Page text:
Among truck drivers, the practice of driving with a critical lack of sleep is an open secret. The transgression captured public attention earlier this month amid news of a New Jersey Turnpike accident that critically injured actor Tracy Morgan and killed comedian James McNair. Prosecutors say the Walmart truck driver, whose tractor-trailer plowed into the van shuttling the entertainers, had not slept in more than 24 hours.
Health and behavioral researchers worldwide have uncovered the prevalence of sleep-deprived driving among truckers and commercial vehicle operators. A recent Australian study highlighted some of the key demographic and behavioral differences between truck drivers who stay alert and those who nod off while on the road. The findings suggest that haulers aren’t really aware of the severity of their sleep deficits, and are also less prone to taking breaks during their driving stints.
Using police records, a multidisciplinary team of that included epidemiologists, sleep experts, and behavioral scientists tracked down and interviewed 530 heavy-vehicle drivers who had been involved in a crash between December 2008 and May 2011. Although none of those accidents involved fatalities, 24% of them resulted in at least one person being hospitalized.
The drivers were asked about the characteristics of their trucks, as well as their driving histories, sleep patterns, health behaviors, and substance use. They were also asked to provide details of the crash, including time of occurrence and contributing factors.
For comparison purposes, the researchers conducted random interviews at truck stops, collecting responses from more than 500 truckers who had no involvement in accidents within the previous year.
Afterward, all the participants were invited to use a nasal flow monitor at home, which allowed the scientists to detect the presence of obstructional sleep apnea, a disorder that can severely disrupt the quality of one’s rest.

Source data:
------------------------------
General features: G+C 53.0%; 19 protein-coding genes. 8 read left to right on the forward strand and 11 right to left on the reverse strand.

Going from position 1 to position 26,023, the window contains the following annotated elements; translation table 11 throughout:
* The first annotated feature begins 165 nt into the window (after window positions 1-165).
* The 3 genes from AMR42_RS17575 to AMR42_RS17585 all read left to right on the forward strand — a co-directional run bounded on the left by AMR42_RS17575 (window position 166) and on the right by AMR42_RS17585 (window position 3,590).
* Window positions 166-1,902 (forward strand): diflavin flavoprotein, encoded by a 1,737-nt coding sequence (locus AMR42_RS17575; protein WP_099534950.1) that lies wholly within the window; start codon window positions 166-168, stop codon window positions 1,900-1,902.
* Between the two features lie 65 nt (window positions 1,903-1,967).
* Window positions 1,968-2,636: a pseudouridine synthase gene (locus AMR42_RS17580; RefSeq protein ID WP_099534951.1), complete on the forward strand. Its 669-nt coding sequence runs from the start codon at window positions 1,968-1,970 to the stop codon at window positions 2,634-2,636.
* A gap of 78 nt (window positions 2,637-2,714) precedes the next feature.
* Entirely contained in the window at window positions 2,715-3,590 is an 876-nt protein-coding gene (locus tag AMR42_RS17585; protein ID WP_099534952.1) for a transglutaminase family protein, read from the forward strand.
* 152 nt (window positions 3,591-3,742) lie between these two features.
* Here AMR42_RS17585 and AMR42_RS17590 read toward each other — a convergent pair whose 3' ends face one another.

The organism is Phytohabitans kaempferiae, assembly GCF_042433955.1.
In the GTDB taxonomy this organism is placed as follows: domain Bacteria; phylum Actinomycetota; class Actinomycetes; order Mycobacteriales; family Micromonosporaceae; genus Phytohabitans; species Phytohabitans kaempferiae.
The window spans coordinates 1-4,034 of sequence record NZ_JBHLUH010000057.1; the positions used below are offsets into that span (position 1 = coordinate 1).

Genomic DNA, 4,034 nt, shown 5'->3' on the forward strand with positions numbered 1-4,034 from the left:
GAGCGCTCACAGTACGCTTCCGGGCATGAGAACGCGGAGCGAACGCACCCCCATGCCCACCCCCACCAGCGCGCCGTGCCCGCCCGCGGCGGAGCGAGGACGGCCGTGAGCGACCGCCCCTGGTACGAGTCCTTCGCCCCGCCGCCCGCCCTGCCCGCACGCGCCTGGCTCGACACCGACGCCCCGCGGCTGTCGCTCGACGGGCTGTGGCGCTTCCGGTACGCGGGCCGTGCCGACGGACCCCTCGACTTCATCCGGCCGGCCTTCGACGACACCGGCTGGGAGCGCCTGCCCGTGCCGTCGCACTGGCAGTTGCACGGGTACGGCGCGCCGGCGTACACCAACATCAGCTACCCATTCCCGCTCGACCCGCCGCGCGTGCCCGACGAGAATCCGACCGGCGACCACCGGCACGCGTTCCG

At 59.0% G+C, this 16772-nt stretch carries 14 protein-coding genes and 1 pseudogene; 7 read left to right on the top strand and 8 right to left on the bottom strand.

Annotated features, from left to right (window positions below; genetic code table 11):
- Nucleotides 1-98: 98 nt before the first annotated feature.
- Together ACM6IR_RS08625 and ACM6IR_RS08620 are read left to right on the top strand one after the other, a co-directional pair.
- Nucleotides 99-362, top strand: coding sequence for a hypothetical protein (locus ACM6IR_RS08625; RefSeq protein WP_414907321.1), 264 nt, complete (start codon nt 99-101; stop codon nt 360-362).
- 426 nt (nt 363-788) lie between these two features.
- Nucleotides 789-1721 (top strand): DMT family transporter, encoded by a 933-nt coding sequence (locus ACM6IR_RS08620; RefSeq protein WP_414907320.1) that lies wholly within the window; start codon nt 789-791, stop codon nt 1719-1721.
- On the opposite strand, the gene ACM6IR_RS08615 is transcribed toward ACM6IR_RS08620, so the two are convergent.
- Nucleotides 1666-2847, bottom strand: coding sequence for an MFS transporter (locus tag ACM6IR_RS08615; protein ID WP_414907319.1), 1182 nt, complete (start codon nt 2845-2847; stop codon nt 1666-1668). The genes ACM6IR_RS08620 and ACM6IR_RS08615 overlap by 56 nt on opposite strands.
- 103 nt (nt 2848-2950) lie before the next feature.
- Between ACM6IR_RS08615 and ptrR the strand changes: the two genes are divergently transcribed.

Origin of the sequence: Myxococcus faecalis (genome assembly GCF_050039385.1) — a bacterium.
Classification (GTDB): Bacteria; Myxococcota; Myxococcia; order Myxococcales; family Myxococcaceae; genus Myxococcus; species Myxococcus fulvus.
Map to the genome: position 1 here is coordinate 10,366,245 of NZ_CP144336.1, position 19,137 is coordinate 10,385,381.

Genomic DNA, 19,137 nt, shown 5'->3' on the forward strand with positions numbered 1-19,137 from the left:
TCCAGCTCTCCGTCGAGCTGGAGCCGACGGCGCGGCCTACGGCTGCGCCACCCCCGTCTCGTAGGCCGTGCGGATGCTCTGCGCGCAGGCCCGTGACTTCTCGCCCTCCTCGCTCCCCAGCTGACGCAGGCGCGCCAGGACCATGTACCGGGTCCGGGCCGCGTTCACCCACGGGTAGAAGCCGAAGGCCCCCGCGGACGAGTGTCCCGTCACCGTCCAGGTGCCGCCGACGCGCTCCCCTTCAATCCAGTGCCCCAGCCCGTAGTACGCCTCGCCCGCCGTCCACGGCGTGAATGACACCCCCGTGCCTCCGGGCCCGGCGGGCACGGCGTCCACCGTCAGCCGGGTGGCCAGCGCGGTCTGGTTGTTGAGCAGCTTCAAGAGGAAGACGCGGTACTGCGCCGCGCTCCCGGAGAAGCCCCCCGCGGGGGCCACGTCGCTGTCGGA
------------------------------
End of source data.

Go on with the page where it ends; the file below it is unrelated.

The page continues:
In looking over the data, the researchers found that drivers tended to work an average of 11 hours per day. The results also showed a relatively high rate of obesity, tobacco use, and sleep apnea compared to the general male population. But there were some key differences between the truckers who had been in recent crashes and those who hadn’t. For one, the truckers who had been involved in the accidents tended to have less driving experience. And findings related to sleep, health, work habits, and substance use were particularly revealing. Compared to the drivers interviewed at truck stops, those identified in police accident reports:
- had generally driven fewer hours and shorter distances over the previous week, but were more likely to have reported taking no breaks;
- were less likely to use caffeine, drink alcohol, smoke cigarettes, and to be obese; and
- on average, reported less sleep overall, but were less likely to report feeling sleep-deprived.
Other risk factors identified in the study included starting the trip between 6 p.m. and midnight, not using cruise control, and lacking an anti-lock braking system in the truck.
Alarmingly, the data recorded from the nasal flow monitors showed a high rate of sleep apnea among all the truckers interviewed, but only 4% reported having been diagnosed with the condition. (Those who tested positive for the disorder were contacted about getting medical help.) The scientists say this finding builds in other research showing that people most beset by chronic tiredness may also be the least aware of it.
Stevenson and his team acknowledge some limitations of the study, including the fact that the participants might avoid disclosing certain behaviors—especially those they fear are unlawful—and could have faulty memories about details of their accidents. Still, they recommend that commercial transport officials try to better understand and manage sleep apnea among haulers. The findings also show that scheduling drivers to take more breaks could drastically reduce road accidents.